To collaborate or not to collaborate? What to ask before you agree to take on a writing partner

To collaborate or not to collaborate?

That’s a heck of a lot more than just one question.

Here’s Part 2 (continued from One Book Two Authors): What to ask before you agree to take on a writing partner

frank zafiro, author, crime

Photo courtesy of FrankZafiro.com

Now that I have one entire collaboration under my belt I can talk as an expert. Or can I? In any case this is what I’ve learned and will seriously consider these points the next time I get the collaboration itch.

1) Voices

Do the two of you have similar voices? No two collaborations are executed alike. Since Frank and I live 3,000 miles apart, we figured the easiest MO was to have one of us write a few chapters and then send it off to the other to pick up where the other left off. That would’ve been problematic if we had wildly discrepant writing styles but we didn’t. Frank was able to parrot my writing and I his. The proof of the pudding was when we sent the finished work out to our beta readers and specifically asked if they could identify who wrote what. They couldn’t, and now in post production, I even have trouble identifying my own writing. However, I will insist on taking credit for all the good parts-LOL! Be sure to read at least one of your prospective partner’s books cover to cover before you take the plunge.

2) Point of View (POV)

Everything was going along swimmingly until I switched perspectives and wrote a a few chapters in the third person. I normally write in traditional thriller format, which means that I alternate perspectives in order to build suspense. Frank didn’t, and was kind of taken aback when he read my latest chapters. He was willing to try alternating perspectives but I could tell that he was uncomfortable with the idea. So I bit the bullet and decided it was wiser to go with first person from first page to last. The novel didn’t suffer as a result of it.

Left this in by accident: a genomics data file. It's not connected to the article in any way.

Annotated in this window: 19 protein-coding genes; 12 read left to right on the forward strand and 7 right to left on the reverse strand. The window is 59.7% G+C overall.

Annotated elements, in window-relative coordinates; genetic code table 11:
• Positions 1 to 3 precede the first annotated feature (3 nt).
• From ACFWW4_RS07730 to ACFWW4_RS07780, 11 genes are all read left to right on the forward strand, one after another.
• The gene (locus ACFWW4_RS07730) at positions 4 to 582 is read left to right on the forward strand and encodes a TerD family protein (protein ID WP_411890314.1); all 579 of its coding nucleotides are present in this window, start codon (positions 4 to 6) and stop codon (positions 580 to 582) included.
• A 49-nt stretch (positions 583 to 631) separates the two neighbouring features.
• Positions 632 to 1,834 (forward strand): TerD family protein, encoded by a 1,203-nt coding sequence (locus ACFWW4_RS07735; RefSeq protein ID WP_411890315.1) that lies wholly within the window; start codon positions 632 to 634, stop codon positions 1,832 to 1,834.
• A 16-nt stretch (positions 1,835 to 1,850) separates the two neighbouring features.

3) Speed up or slow down?

One thing you’ll have to get used to is reading the work in progress over and over and over every time it’s your turn to write. Frank and I both write quickly but we both had other projects and demands to work around so I often found myself waiting weeks for the work in progress to come back to me. Needless to say, I had other projects on my desk and had to read the collaboration from page one every time I had to sit down and write. I don’t think there’s anyway around that one.

4) Please be kind

No matter how much you like and respect your partner’s work there will come a time when you say to yourself, “What the hell is this?” Before you fire off a scathing email, remember that you partner had something in mind that he or she thought was pretty compelling. So don’t shoot from the hip. Think about it. Mull it over. And if you still can’t live with it, remember to be diplomatic. Remember, two can play at that game.

Crime scene, the last collar, frank zafiro, lawrence kelterI hope you find this info helpful. I found the project with Frank Zafiro fun. It’s kind of playing Mad Libs, chapter by chapter, and I grew from the experience.  

Look for The Last Collar from Lawrence Kelter and Frank Zafiro coming in 2016.

 

Advertisements

Leave a Reply

Fill in your details below or click an icon to log in:

WordPress.com Logo

You are commenting using your WordPress.com account. Log Out / Change )

Twitter picture

You are commenting using your Twitter account. Log Out / Change )

Facebook photo

You are commenting using your Facebook account. Log Out / Change )

Google+ photo

You are commenting using your Google+ account. Log Out / Change )

Connecting to %s